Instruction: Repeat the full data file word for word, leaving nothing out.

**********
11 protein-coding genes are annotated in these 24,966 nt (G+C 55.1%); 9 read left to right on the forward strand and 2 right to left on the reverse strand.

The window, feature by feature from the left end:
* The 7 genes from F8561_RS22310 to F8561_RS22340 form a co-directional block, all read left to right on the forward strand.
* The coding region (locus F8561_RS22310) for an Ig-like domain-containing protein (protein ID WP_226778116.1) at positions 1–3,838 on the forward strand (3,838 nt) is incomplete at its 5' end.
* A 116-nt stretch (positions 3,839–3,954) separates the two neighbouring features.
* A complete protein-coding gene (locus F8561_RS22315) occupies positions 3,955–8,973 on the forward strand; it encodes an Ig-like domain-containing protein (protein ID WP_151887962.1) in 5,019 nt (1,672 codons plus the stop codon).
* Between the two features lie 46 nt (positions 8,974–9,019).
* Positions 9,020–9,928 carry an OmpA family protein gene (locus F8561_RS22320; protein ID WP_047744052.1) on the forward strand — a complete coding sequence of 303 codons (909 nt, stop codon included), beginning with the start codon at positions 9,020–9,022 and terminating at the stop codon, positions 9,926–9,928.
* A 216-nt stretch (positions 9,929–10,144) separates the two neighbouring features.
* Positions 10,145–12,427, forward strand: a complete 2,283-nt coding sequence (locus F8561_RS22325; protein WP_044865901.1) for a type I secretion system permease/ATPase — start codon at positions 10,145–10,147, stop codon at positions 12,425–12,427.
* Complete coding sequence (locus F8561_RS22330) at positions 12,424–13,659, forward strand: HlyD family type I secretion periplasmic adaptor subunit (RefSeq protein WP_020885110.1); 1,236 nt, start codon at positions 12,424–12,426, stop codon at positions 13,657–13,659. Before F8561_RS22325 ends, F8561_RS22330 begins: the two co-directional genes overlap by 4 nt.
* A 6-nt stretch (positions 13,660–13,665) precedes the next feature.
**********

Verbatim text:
11 protein-coding genes are annotated in these 24,966 nt (G+C 55.1%); 9 read left to right on the forward strand and 2 right to left on the reverse strand.

The window, feature by feature from the left end:
* The 7 genes from F8561_RS22310 to F8561_RS22340 form a co-directional block, all read left to right on the forward strand.
* The coding region (locus F8561_RS22310) for an Ig-like domain-containing protein (protein ID WP_226778116.1) at positions 1–3,838 on the forward strand (3,838 nt) is incomplete at its 5' end.
* A 116-nt stretch (positions 3,839–3,954) separates the two neighbouring features.
* A complete protein-coding gene (locus F8561_RS22315) occupies positions 3,955–8,973 on the forward strand; it encodes an Ig-like domain-containing protein (protein ID WP_151887962.1) in 5,019 nt (1,672 codons plus the stop codon).
* Between the two features lie 46 nt (positions 8,974–9,019).
* Positions 9,020–9,928 carry an OmpA family protein gene (locus F8561_RS22320; protein ID WP_047744052.1) on the forward strand — a complete coding sequence of 303 codons (909 nt, stop codon included), beginning with the start codon at positions 9,020–9,022 and terminating at the stop codon, positions 9,926–9,928.
* A 216-nt stretch (positions 9,929–10,144) separates the two neighbouring features.
* Positions 10,145–12,427, forward strand: a complete 2,283-nt coding sequence (locus F8561_RS22325; protein WP_044865901.1) for a type I secretion system permease/ATPase — start codon at positions 10,145–10,147, stop codon at positions 12,425–12,427.
* Complete coding sequence (locus F8561_RS22330) at positions 12,424–13,659, forward strand: HlyD family type I secretion periplasmic adaptor subunit (RefSeq protein WP_020885110.1); 1,236 nt, start codon at positions 12,424–12,426, stop codon at positions 13,657–13,659. Before F8561_RS22325 ends, F8561_RS22330 begins: the two co-directional genes overlap by 4 nt.
* A 6-nt stretch (positions 13,660–13,665) precedes the next feature.